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Bust in marble - 16th century Italy
Bust in marble - 16th century Italy - Sculpture Style Renaissance Bust in marble - 16th century Italy - Bust in marble - 16th century Italy - Renaissance Antiquités - Bust in marble - 16th century Italy
Ref : 98202
6 000 €
Period :
<= 16th century
Provenance :
Medium :
Dimensions :
l. 11.81 inch X H. 15.75 inch
Sculpture  - Bust in marble - 16th century Italy <= 16th century - Bust in marble - 16th century Italy Renaissance - Bust in marble - 16th century Italy Antiquités - Bust in marble - 16th century Italy
Galerie Alexandre Piatti

Works of art, sculptures and furniture Haute Epoque

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Bust in marble - 16th century Italy

This charming bust represents a beardless young man with short hair. He wears a toga held by a clip on his right shoulder.
By comparing our bust to known representations, we can say that our piece is a representation of Tiberius.
Tiberius Claudius Nero was born in Rome in 42 B.C. and died in 37 A.D. in Misene, he was the second Roman emperor and belonged to the Julio-Claudian dynasty. He distinguished himself in his youth by his military talent by leading many victorious campaigns along the borders of the Empire. After a first voluntary exile on the island of Rhodes, he returned to Rome to be adopted by Augustus in 4 AD, thus becoming one of the potential successors of the Empire. In 14 AD, he succeeded Augustus and implemented important economic and political reforms, reduced the number of conquests and concentrated on securing the borders thanks to the action of his nephew Germanicus. After the death of his son Drusus II and Germanicus, both his heirs, Tiberius decided to promote the rise of the prefect of the praetorium Sejan. But very ambitious, this one does not have of cease that to isolate the emperor to serve its own interests. Tiberius finally moved away from Rome and retired to the island of Capri. During his absence, feeling more capable of leading the empire and with increasingly powerful political positions, Séjan tried to have Tiberius assassinated and to seize power. Informed of the plot, the emperor deposed Sejan, but aware of the hatred of the Romans towards him, he never returned to the capital, until his death in 37. It is Caligula, son of the very honorable and appreciated Germanicus who succeeds him at the head of the Empire.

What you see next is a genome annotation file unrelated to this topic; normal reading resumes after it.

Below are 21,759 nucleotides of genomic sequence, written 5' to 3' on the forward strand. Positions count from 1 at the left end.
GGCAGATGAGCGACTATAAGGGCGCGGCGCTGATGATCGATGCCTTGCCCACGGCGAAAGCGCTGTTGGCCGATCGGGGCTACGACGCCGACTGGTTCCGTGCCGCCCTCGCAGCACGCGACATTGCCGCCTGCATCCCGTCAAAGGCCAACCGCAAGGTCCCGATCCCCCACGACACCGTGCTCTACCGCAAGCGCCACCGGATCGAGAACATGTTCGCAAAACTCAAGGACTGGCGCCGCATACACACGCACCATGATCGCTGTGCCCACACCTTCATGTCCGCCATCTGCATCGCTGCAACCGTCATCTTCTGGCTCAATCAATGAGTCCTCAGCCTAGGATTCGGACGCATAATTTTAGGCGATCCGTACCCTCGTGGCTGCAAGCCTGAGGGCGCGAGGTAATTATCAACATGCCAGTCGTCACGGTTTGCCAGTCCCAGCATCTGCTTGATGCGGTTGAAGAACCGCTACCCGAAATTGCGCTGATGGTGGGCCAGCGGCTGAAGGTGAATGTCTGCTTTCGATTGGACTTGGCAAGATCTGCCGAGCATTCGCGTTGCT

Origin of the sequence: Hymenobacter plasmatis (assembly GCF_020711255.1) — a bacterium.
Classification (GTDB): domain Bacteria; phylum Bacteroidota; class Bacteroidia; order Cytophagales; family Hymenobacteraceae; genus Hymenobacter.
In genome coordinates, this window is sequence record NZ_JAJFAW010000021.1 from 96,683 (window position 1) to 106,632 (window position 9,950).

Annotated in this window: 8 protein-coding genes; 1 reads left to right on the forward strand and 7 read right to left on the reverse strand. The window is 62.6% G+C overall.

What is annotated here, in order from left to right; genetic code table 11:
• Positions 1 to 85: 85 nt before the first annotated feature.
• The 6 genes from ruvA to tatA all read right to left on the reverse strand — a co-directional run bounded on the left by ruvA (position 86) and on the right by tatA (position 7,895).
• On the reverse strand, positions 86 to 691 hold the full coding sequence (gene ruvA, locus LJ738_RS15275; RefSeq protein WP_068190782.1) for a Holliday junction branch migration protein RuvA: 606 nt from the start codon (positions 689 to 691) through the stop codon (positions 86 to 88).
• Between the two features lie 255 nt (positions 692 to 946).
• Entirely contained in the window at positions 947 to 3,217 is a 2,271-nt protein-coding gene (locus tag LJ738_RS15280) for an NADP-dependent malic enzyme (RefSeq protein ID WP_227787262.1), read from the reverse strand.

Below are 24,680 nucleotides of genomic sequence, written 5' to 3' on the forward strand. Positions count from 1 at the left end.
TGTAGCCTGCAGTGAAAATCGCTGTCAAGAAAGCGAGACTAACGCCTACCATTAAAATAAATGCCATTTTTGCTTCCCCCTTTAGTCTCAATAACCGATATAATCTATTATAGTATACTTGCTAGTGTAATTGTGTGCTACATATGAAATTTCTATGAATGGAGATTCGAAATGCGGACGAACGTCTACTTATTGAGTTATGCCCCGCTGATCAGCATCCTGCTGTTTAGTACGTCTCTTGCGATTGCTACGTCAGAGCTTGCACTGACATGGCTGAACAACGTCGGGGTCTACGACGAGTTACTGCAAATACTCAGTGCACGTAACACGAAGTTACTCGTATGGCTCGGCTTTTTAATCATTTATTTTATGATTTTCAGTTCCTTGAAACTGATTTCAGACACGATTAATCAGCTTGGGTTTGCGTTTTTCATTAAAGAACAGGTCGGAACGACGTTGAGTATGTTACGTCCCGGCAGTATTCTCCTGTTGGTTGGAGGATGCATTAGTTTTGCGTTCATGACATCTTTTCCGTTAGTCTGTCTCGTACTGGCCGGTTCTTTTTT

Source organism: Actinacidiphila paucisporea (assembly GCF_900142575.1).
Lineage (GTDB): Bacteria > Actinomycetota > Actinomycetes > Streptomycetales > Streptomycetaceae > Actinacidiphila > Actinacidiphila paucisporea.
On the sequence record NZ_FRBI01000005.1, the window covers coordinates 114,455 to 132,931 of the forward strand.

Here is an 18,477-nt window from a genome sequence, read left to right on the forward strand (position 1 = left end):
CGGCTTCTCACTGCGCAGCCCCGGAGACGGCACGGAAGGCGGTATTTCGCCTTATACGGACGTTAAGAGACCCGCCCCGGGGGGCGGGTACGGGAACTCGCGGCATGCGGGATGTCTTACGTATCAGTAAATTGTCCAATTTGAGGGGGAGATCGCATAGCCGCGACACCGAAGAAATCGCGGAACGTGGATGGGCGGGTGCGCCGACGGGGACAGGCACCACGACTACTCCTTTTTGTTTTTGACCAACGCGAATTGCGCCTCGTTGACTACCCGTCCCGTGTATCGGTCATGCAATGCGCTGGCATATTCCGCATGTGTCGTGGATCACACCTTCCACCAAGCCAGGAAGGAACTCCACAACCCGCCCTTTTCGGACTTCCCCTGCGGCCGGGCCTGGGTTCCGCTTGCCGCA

Harshly criticized by ancient historians such as Tacitus and Suetonius, his personality and his reign are re-evaluated by modern historians who see in him a calm, prudent man and a skilled politician.
During the Renaissance, Roman emperors fascinated: their reigns were studied and taught to the nobles and princes of Europe to learn lessons about life and politics. It was therefore not uncommon to see statues adorning the great European residences: ancient statues discovered during excavations, copies made from these ancient statues, or contemporary creations. Sometimes, real series of emperors were commissioned to represent a "batch" of model sovereigns. Our Tiberius was probably a member of one of these series of figures.
The square shape of its base, relatively uncommon, leads us to believe that it could be embedded in a niche, alcove or other.

Delevery information :

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Final amount including packing and shipment to be discussed with Galerie Alexandre Piatti.

Galerie Alexandre Piatti


Marble Sculpture Renaissance